What is JSON Rest?

JSON Rest is at its core a Jetty Http Java Servlet that gives end users complete access to the HBase Client API through a combination of URLs, JSON, and Query Strings. It supports Filters, Scanners, and Transactions (Transactions are available with the correct patches), something which no other HBase client framework does at the moment. But most importantly to my altruistic side, it is a very modular framework so that it is easy for any end user to modify to his/her needs. This was a fun project for me. I hope it is useful to you.


This is a question that I get asked a lot. Why JSON? Why not Thrift? Why not Protocol Buffers? The answer I give is simple: The Internet. JSON is native to the web and native to the browser. By using JSON as your message format, you allow for easy interoperability with any/all platforms currently in the marketplace. Thus you maximize your potential user base through familiarity, ease of use, and parser availability for the end user.

What about the Old XML Rest Interface?

It will be deprecated once JSONRest is completely finished. Its current wikipage is here: HBase Rest. If you would like to contribute to the construction of JSONRest, please visit JIRA issue HBASE-814, located at the following url:

Important General Usage Notes *READ THIS*

Please read this before you go further to the usage section. I envision two sorts of users of JSONRest at the moment: the normal database user, and the timestamp database user.

For Normal Database Users

I imagine that many people just want to use HBase as a normal database that can scale to large loads. This does not necessarily require the usage of the timestamp side of HBase. In this user's mind when he/she overwrites data, it is destroyed. REMEMBER IT IS NOT DESTROYED. When you overwrite data in HBase through the usage of the non-timestamp part of the Client API, all that you are doing is writing another Cell at an earlier timestamp. This will cover up the older versions of the Cell. They are still there, just hidden from view if you do not explicitly get them via the Client API Timestamp Methods. And, they will still be there and be accessible via the timestamp methods until enough old timestamp Cells accumulate that HBase cleans them up. This is done via a configuration setting which allows you to set the number of different timestamp versions of a cell can exist before HBase deletes the latest value.

For Timestamp Database Users

All the methods without timestamps use HConstants.LatestTimestamp (sp?), so you can still use them if you want to create a new entry with the latest timestamp or delete the latest entry.




The currently supported Database GET use cases are:

UseCase: Get Database Metadata

This query returns the master's connection status and a list of all database tables and their columns. To call this query send a simple get request to:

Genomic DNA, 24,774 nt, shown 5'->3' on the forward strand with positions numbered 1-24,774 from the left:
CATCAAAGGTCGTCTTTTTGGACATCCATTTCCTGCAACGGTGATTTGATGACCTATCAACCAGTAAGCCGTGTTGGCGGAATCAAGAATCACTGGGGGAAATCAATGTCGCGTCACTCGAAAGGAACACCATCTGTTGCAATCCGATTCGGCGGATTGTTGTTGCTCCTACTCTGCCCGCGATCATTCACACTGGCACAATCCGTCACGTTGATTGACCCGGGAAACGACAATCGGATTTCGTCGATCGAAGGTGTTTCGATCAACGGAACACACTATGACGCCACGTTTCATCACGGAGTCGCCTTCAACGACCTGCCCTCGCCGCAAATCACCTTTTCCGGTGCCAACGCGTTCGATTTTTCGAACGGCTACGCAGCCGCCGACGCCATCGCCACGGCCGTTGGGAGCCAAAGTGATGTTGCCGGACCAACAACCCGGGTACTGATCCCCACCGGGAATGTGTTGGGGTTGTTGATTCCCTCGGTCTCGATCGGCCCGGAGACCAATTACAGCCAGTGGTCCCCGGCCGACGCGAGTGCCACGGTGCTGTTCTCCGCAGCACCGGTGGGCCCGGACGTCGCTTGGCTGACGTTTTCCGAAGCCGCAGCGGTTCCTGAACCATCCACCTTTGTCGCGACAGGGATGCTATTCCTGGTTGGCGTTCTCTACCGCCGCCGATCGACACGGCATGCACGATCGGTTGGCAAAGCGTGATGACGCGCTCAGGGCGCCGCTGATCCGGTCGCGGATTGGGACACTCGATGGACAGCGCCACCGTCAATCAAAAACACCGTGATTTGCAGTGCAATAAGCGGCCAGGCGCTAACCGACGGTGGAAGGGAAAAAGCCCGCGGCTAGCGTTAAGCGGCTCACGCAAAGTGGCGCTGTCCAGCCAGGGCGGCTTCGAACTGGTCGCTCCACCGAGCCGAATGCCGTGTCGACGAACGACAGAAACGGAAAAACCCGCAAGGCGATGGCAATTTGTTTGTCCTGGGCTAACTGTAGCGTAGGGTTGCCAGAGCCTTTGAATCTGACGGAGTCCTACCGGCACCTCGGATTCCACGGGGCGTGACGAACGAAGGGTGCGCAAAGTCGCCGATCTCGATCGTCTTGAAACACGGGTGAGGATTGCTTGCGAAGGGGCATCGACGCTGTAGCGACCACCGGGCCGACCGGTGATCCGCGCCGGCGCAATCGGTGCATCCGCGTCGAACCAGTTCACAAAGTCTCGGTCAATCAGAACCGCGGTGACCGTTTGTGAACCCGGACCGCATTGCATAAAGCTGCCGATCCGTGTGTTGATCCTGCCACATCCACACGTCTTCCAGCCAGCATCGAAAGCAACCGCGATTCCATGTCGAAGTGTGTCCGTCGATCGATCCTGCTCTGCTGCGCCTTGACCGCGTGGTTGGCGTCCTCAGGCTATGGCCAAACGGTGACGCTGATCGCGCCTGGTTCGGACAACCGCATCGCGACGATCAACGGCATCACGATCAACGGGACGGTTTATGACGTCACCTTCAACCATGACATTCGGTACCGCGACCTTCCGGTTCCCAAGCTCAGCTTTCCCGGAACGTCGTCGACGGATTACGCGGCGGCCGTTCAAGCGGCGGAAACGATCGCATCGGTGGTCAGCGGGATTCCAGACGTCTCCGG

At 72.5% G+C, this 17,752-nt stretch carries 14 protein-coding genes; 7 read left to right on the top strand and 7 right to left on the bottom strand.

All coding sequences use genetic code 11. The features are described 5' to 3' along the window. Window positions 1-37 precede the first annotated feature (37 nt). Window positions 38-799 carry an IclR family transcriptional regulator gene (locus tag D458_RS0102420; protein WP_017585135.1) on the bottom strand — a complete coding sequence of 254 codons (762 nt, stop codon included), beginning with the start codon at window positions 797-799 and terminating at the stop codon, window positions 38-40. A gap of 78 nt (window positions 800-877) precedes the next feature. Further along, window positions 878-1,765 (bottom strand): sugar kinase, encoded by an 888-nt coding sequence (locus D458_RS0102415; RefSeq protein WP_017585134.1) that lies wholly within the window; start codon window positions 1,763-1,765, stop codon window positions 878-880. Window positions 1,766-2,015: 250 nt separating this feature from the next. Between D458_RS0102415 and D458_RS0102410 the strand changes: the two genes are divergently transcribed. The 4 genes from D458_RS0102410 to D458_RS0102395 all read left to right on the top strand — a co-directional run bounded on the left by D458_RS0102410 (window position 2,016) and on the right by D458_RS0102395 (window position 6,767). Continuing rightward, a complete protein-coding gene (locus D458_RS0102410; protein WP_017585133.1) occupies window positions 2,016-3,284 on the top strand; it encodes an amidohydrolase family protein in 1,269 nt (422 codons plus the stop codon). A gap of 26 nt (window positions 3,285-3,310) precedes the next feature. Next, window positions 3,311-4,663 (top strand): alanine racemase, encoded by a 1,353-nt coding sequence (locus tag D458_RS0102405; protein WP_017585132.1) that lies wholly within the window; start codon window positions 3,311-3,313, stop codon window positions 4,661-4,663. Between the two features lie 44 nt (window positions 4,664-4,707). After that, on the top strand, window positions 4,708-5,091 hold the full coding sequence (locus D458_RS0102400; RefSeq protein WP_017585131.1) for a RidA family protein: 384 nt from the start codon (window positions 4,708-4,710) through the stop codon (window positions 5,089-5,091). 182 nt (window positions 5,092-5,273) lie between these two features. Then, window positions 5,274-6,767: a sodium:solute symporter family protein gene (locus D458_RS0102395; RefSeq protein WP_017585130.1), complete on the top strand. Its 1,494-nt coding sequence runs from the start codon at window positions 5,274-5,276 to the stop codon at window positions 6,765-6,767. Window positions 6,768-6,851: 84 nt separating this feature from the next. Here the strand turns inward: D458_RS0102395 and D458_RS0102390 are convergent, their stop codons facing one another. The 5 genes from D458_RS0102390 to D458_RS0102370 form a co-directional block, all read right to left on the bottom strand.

GET '/'

aka, server root. The server will then respond with JSON of the form:

TOPLEVEL => {"master_running":BOOLEAN,"tables":[TABLE, TABLE, ...]}

BOOLEAN := true|false

TABLE := {"name":"STRING", "columns":[COLUMN, COLUMN, ...]}

             "compression":"STRING", *NOTE* this is an enum defined in class HColumnDescriptor.CompressionType


The currently supported Table GET use cases are:

UseCase: Get All Rows from Table with all Columns

This query is called by sending a query to URI:


Then JSONRest will return JSON of the following form:

UseCase: Get All Rows from Table with selected Columns

UseCase: Does Table Exist?






There are no currently supported Database POST use cases.



The Currently supported Row POST use cases are:

UseCase: Single Row Mutation

A mutation is a group of batch operations which transform a Row (including a 'null' row) from one state to another. To perform a Single Row Mutation one submits a request with the following form to JSONRest:


and attaches to the post an argument of the following form:

                 {"column_name":"STRING", "value":"STRING"},
                 {"column_name":"STRING", "value":"STRING"},
                 {"column_name":"STRING", "value":"STRING"}...

If your query is successful, JSONRest will respond with a create:true JSON string which looks like:


So, lets say you had a table named "people" with Column Families "Name", "Address", and "Phone" that contained your address book and you wanted to create a new Row for a new friend John. So you decide to input John's personal information into HBase. You would then send the following request to JSONRest:

POST '/people/johnny_appleseed'

with the following attached content:

   {"column_name":"name:first", "value":"Johnny"},
   {"column_name":"name:last", "value":"Appleseed"},
   {"column_name":"address:street", "value":"4500 Orange Drive"},
   {"column_name":"address:city", "value":"Pear City"},
   {"column_name":"address:state", "value":"Tangerine State"},
   {"column_name":"phone:home", "value":"1111111111"},
   {"column_name":"phone:work", "value":"6666666666"}

Later, lets say that John moves from 4500 Orange Drive to 4600 Clementine Blvd, in Banana State (Pear City happens to exist in both states). Then you would send the following request to JSONRest:

POST '/people/johnny_appleseed'

with the following attached content:

   {"column_name":"address:street", "value":"4600 Clementine Blvd"},
   {"column_name":"address:state", "value":"Banana State"}

Since what you are really doing is creating two new Cells at the latest timestamp in the columns "address:street" and "address:state", JSONRest will return with the same message from above:








Hbase/JSONRest (last edited 2009-09-20 23:54:12 by localhost)